Svenska amerikanska posten (Minneapolis, Minn.) 1885-1940 Browse the title
Published in Minneapolis, Minnesota between 1885 and 1940, Svenska amerikanska posten (the Swedish American Post) was one of the largest and most popular Swedish-language newspapers in the United States, catering to an urban and secular segment of the Swedish American community. Begun as a proponent of temperance and reform, in the 1890s Svenska amerikanska posten began to minimize its anti-alcohol stance in order to broaden its appeal. The paper, which initially contained four pages, was expanded to eight pages in 1887, twelve pages in 1891, and around twenty pages by the early 1900s. Typical content included news from the U.S., Minnesota, Minneapolis and St. Paul, Sweden, and Scandinavia, news items about Swedish Americans, editorials, pages for farmers, women, and workingmen, reader letters and inquiries, humor columns, jokes, poems, short stories, and serialized novels.
The first issue of Svenska amerikanska posten was published on March 9, 1885 by the Swedish-American Publishing Company, becoming the fourth Swedish-language weekly in Minneapolis. The paper struggled financially at first, due in part to a series of libel lawsuits filed against the paper and its rancorous first editor, N.P. Lind. Finances revived under the able leadership of Swan J. Turnblad, who took over management in fall 1886, and who in 1889 became the largest shareholder of the paper's publishing company. Turnblad's brother, Magnus Turnblad, was named editor-in-chief in 1890 and served in that post for twelve years.
Swan Turnblad's business acumen and constant drive for innovation and improvement in content, circulation, and technology led Svenska amerikanska posten to great success. Claimed circulation grew from around 2,000 in 1887 to 5,000 in 1890, 20,000 in 1896, and 50,000 in 1904. Circulation peaked at 56,000 in 1915, making it arguably the largest Swedish-language newspaper in the U.S. at that time. Posten was the first Swedish-language newspaper to use rotary presses and stereotyping, in 1891, and linotype machines, in 1894. It was the first Swedish-language paper to add a regular cartoon, in 1901, and it ran a color comic strip in 1902 and again from 1908-1911. The paper also experimented with English-language content, including the Posten Junior supplement for children which ran from 1902-1905, English-language editorials in 1903 and early 1904, and English-language comics from 1907-1910. The use of English was ended after 1910 due to reader disinterest.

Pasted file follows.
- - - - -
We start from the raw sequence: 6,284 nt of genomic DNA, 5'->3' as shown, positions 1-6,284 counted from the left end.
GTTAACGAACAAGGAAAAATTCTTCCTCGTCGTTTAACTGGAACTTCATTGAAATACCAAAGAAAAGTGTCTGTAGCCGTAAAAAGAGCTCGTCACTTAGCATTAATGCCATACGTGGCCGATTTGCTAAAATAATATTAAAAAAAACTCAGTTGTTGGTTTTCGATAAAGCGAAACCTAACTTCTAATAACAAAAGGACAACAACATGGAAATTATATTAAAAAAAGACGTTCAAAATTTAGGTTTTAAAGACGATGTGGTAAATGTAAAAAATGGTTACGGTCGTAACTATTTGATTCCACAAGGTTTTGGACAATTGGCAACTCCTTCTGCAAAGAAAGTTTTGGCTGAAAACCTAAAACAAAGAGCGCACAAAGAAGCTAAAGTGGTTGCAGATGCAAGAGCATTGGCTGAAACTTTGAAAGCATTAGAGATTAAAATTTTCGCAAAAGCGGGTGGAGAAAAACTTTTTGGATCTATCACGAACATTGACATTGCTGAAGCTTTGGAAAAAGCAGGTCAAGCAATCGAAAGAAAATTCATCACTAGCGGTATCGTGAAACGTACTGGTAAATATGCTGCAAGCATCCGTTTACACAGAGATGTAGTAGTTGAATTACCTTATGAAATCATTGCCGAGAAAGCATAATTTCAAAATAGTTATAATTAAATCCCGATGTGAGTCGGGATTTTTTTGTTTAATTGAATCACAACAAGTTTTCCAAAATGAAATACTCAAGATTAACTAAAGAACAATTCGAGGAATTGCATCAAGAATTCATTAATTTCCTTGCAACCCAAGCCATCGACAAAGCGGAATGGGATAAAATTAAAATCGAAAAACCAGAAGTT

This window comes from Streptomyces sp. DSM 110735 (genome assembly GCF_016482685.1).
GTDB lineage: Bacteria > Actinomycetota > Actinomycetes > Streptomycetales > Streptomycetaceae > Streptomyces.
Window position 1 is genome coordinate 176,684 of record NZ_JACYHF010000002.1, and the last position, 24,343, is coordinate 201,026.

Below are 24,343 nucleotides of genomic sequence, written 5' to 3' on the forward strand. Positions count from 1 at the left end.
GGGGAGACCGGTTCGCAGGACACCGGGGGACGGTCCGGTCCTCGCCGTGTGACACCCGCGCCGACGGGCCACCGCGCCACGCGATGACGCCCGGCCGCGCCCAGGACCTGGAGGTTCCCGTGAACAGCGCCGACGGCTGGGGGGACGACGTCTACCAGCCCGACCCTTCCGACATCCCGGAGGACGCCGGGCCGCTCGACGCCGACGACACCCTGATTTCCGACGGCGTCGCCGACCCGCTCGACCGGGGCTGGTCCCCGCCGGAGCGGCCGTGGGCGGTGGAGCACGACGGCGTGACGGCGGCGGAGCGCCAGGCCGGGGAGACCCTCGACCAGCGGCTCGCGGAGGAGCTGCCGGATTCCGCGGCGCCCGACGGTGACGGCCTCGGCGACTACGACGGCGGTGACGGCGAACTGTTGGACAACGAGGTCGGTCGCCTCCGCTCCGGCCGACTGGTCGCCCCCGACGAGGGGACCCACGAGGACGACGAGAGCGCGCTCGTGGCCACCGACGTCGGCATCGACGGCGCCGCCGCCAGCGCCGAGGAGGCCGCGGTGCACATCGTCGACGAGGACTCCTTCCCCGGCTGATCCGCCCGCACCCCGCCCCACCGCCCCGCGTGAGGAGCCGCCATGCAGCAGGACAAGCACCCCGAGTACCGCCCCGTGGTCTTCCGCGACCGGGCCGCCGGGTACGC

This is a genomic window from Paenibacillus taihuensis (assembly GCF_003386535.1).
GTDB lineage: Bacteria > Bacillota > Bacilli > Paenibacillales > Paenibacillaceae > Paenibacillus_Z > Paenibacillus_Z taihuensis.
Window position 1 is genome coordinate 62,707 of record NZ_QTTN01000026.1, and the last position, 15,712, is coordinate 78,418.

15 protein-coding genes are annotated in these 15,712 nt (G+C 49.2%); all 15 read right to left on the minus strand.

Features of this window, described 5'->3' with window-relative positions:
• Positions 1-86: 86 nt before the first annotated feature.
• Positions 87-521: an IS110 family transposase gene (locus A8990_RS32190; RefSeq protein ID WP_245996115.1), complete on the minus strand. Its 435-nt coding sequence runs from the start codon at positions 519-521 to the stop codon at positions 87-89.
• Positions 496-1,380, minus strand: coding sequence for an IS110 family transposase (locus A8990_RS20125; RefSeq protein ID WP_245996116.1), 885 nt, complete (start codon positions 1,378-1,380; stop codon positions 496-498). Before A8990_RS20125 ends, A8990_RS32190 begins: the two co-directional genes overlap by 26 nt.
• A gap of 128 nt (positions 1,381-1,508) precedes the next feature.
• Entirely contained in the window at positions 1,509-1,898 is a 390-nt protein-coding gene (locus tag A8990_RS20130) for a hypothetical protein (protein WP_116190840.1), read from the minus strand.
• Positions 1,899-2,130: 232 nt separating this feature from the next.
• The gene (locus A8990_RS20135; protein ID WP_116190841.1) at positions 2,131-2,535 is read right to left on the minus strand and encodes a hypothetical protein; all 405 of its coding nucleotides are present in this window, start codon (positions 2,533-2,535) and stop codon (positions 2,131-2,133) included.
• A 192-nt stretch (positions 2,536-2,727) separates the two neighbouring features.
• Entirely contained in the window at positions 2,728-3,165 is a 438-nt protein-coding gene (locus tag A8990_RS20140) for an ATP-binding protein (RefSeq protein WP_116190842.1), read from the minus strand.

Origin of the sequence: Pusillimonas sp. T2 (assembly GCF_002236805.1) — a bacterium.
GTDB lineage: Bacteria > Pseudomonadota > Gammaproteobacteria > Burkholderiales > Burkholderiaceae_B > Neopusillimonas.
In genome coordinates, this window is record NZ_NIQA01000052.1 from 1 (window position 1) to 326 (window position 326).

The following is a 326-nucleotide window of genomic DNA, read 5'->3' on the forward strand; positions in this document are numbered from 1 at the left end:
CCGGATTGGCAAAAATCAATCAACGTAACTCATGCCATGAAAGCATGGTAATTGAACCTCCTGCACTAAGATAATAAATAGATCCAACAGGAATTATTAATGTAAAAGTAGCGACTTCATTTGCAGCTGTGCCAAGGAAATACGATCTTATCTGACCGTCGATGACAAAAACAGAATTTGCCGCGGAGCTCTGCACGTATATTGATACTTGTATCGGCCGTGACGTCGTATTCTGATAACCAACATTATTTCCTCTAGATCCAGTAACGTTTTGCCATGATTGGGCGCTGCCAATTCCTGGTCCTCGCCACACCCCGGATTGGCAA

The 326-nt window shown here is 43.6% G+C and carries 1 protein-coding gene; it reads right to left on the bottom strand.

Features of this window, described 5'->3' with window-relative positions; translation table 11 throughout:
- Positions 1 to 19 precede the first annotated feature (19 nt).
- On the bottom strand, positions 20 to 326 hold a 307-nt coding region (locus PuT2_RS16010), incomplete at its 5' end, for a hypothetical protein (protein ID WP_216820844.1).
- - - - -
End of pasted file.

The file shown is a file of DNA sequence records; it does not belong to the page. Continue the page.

In October 1920 Turnblad sold Svenska amerikanska posten to Magnus Martinson, but declining readership due to slowed immigration led the paper near bankruptcy in 1927. Martinson was forced out by the board of directors and Turnblad was asked to return as manager-publisher; he quickly regained ownership as well. In 1929 Turnblad donated the paper to his newly formed American Institute for Swedish Art, Literature, and Science, located in Minneapolis, though he continued to run the paper until his death in 1933. Svenska amerikanska posten remained in publication until 1940, when Turnblad's daughter Lillian Turnblad sold out to Svenska amerikanaren tribunen of Chicago.
Beijbom, Ulf. A. "The Swedish Press." The Ethnic Press in the United States, Sally M. Miller (ed.). New York: Greenwood Press, 1987.
Björk, Ulf Jonas. "Svenska Amerikanska Posten: An Immigrant Newspaper with American Accents." Swedes in the Twin Cities, Philip J. Anderson & Dag Blanck (eds.). St. Paul, Minn.: Minnesota Historical Society Press, 2001.
Strand, A.E. A History of the Swedish-Americans of Minnesota. Chicago: Lewis Publishing Co., 1910.